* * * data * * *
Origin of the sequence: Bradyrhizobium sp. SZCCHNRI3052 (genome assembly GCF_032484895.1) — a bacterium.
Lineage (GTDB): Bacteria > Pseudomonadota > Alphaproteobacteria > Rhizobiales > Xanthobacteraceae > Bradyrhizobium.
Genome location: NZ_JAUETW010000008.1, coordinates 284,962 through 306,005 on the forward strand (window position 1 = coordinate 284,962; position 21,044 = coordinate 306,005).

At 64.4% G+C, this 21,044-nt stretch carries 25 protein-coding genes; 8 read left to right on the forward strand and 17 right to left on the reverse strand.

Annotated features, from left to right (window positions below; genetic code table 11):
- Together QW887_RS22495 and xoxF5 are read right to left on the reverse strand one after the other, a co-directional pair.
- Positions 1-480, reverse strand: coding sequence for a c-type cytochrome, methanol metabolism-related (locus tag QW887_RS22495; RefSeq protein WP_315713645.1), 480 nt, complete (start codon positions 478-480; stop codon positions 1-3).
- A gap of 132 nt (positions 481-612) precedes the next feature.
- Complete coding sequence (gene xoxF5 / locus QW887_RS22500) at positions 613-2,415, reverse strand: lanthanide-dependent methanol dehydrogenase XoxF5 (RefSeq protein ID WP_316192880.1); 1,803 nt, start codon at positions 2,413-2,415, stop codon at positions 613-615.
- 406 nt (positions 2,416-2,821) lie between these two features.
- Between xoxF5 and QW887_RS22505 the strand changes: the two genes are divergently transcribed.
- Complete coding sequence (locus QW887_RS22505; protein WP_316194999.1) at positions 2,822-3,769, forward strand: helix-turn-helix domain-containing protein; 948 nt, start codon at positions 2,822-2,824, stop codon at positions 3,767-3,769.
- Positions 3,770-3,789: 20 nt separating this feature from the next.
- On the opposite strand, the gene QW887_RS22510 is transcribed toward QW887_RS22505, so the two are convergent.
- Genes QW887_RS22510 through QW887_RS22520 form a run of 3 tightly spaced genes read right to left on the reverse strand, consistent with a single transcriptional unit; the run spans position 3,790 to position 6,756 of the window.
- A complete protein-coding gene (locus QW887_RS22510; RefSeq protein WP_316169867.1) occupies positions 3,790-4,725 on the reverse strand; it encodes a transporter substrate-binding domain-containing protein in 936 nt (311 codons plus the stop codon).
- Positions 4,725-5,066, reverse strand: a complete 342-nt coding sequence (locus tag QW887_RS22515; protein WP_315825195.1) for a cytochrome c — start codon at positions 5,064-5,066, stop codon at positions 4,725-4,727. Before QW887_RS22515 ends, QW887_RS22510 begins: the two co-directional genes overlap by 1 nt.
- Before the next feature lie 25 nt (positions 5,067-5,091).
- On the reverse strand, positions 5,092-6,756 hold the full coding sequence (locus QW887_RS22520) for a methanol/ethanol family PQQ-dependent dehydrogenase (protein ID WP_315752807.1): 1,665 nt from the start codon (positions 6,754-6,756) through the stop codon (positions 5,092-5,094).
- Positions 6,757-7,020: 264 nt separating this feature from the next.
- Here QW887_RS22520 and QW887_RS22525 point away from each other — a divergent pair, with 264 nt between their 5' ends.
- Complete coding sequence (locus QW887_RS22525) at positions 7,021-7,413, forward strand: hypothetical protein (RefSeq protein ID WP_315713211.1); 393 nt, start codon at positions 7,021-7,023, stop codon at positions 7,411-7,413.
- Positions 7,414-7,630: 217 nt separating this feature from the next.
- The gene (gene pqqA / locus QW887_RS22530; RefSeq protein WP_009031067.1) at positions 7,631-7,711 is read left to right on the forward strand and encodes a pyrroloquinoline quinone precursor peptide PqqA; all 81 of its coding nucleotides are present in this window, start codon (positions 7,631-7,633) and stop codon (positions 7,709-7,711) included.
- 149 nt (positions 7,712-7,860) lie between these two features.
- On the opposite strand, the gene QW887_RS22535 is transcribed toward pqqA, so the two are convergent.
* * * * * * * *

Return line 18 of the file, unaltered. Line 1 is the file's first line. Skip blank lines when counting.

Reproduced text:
- Before the next feature lie 25 nt (positions 5,067-5,091).